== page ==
Today’s announcement that there will be no benefit increase next year for millions of Social Security recipients also means that some of these same people face higher Medicare costs.
Your clients will hear, see and read about this double whammy today and in the coming weeks in the news … a lot. Are you prepared to answer their questions about how this will affect them?
Medicare BackOffice® helps financial advisors, registered reps, insurance agents, human resources benefits coordinators and other professionals by explaining how today’s news affects your clients tomorrow — and by helping your clients, so you don’t have to be a Medicare expert. To see how Medicare BackOffice works, watch this video.
While Medicare is complicated, we’ve boiled down today’s news to what you need to know.
The government announced Thursday, Oct. 15, that because of low inflation, it will not issue a cost-of-living adjustment for Social Security benefits in 2016 — just the third time in 40 years that payments will remain flat. But a law prevents higher Medicare Part B premiums from being passed on to beneficiaries when they don’t get a raise in their Social Security benefits. (Part B covers doctor visits and other types of outpatient care.)
If your clients have their Medicare Part B premiums deducted from Social Security automatically, they’re protected from this premium increase. This is roughly 70% of Medicare beneficiaries.
The remaining 30%, however, will see their premium rise from about $105 to $159 a month — a 52% increase, the largest increase, by far, in the history of Medicare, according to The New York Times. (It could be even more for those with higher incomes.) Those who would pay the higher premiums include 2.8 million new beneficiaries, 1.6 million whose premiums are not deducted from their Social Security payments, and 3.1 million people with higher incomes, according to the Associated Press.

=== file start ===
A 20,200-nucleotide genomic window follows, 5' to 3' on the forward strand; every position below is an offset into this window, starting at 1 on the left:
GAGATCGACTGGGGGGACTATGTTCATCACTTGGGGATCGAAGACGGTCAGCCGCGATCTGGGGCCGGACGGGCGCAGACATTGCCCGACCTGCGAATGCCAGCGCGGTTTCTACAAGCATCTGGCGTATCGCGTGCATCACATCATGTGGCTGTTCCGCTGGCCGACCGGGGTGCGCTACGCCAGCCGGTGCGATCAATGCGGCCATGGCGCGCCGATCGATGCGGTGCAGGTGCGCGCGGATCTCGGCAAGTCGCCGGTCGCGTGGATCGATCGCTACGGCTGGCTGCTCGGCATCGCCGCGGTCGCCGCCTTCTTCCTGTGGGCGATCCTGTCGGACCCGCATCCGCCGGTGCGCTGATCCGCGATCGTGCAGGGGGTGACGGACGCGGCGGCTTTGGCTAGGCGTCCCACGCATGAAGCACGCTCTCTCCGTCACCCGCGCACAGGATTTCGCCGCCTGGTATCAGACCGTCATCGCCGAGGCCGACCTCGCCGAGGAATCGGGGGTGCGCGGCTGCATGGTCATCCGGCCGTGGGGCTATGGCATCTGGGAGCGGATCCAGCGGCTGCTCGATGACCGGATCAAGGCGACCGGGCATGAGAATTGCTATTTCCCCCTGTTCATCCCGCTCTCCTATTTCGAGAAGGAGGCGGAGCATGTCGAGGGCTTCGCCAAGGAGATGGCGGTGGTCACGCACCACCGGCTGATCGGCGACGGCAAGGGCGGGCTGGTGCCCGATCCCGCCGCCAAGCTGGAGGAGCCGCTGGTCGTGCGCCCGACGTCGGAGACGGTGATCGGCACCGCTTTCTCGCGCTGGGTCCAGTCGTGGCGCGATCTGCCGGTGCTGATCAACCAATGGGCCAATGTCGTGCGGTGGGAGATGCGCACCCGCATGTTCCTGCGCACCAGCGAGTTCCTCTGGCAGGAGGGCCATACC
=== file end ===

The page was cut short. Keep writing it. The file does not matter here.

Some legislators have introduced bills that would freeze Part B premiums at their current rate for 2016. The White House could authorize actions that would spread out the increase among all beneficiaries, not just the 30%. But unless these actions are taken soon, some of your clients could face higher Medicare costs at a time when their Social Security benefit is flat.
The news certainly is stirring anxieties. Your clients might ask: Since I’m eligible for Medicare, should I enroll now or wait until 2016? Can I move to a different Medicare Supplement policy to offset the Part B increase? Because I’m in the higher income bracket, how much will my Medicare premiums increase? How does this news affect my Medicare Part D Prescription Drug plan?
For clients’ questions about Medicare, you can refer them to Medicare BackOffice, a team of insurance agents who are licensed, contracted and certified in all 50 states to provide Medicare advice and products. They conduct a needs analysis with each client to ensure they arrive at decisions that are right for them. Because you’re helping your clients answer these pressing questions, your referral only strengthens your relationship.
Even before the no-COLA announcement, Medicare was in the news and on your clients’ minds because Medicare’s Open Enrollment Period kicks off today, Oct. 15, and runs until Dec. 7. This is when Medicare beneficiaries can make changes to their Medicare Advantage or Medicare Part D Prescription Drug coverage for the coming year. Because plans can change each year, it’s important that your clients review them for potential price increases or other changes. To see why an annual review is critically important with prescription drug coverage, watch this video.
Managing health care costs in retirement is a monumental concern, and the announcement of flat Social Security benefits and the looming Medicare cost hikes only reinforce the challenges ahead. To learn more about how Medicare BackOffice by Insuractive® can help, call Brian Hickey, vice president of Insuractive, at 402.343.3609.